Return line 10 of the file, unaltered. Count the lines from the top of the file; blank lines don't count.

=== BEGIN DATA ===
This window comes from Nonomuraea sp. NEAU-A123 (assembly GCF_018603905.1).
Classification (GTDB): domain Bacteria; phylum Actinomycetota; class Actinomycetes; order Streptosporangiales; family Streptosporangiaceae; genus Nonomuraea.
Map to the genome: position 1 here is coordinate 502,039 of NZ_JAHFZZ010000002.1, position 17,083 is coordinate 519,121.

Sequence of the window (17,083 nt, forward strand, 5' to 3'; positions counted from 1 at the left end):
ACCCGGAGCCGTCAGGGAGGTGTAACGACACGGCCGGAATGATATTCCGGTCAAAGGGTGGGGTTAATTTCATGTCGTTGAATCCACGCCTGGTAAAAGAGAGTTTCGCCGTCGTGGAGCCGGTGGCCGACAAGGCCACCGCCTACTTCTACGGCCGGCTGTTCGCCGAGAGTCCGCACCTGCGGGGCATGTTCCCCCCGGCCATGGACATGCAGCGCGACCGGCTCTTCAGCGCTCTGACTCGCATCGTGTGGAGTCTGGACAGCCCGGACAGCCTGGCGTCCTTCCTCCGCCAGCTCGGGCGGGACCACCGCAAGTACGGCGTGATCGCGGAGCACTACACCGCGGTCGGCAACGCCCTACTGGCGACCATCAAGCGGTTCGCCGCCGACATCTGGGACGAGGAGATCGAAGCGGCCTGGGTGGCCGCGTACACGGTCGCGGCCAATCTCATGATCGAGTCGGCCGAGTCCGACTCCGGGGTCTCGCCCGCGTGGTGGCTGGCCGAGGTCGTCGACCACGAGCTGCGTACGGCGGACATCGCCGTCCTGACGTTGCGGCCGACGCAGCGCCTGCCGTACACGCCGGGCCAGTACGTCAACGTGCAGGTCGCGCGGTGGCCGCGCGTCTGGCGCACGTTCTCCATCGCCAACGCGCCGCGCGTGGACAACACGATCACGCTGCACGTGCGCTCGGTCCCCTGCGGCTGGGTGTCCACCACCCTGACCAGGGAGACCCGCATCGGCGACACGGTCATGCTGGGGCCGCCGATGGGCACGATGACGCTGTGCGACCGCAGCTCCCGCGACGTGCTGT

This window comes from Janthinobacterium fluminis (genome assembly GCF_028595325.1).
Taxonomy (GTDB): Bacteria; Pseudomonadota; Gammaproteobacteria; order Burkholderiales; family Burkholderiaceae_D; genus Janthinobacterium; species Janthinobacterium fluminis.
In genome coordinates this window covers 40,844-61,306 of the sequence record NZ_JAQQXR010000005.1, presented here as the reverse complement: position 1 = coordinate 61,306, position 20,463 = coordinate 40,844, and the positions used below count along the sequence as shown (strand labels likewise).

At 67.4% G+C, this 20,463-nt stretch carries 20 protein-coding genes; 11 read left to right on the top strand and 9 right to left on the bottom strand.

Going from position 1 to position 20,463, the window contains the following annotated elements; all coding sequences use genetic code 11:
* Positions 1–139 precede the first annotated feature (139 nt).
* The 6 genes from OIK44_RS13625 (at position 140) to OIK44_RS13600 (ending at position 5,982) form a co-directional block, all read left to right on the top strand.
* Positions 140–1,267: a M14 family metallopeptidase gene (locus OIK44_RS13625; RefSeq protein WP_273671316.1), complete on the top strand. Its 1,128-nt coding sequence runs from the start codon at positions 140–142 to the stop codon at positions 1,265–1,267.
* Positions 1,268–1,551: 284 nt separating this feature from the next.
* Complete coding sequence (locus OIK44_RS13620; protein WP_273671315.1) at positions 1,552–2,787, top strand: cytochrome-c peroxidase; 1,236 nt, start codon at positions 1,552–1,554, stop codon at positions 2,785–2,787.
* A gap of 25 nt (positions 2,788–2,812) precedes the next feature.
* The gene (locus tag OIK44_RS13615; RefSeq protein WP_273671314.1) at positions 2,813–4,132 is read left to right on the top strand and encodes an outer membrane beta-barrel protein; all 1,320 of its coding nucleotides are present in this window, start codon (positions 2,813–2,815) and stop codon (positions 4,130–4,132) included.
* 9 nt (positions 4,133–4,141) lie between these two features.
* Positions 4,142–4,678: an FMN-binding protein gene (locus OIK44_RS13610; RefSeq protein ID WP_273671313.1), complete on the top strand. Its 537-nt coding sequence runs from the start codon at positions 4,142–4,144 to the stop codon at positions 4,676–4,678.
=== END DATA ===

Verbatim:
Going from position 1 to position 20,463, the window contains the following annotated elements; all coding sequences use genetic code 11: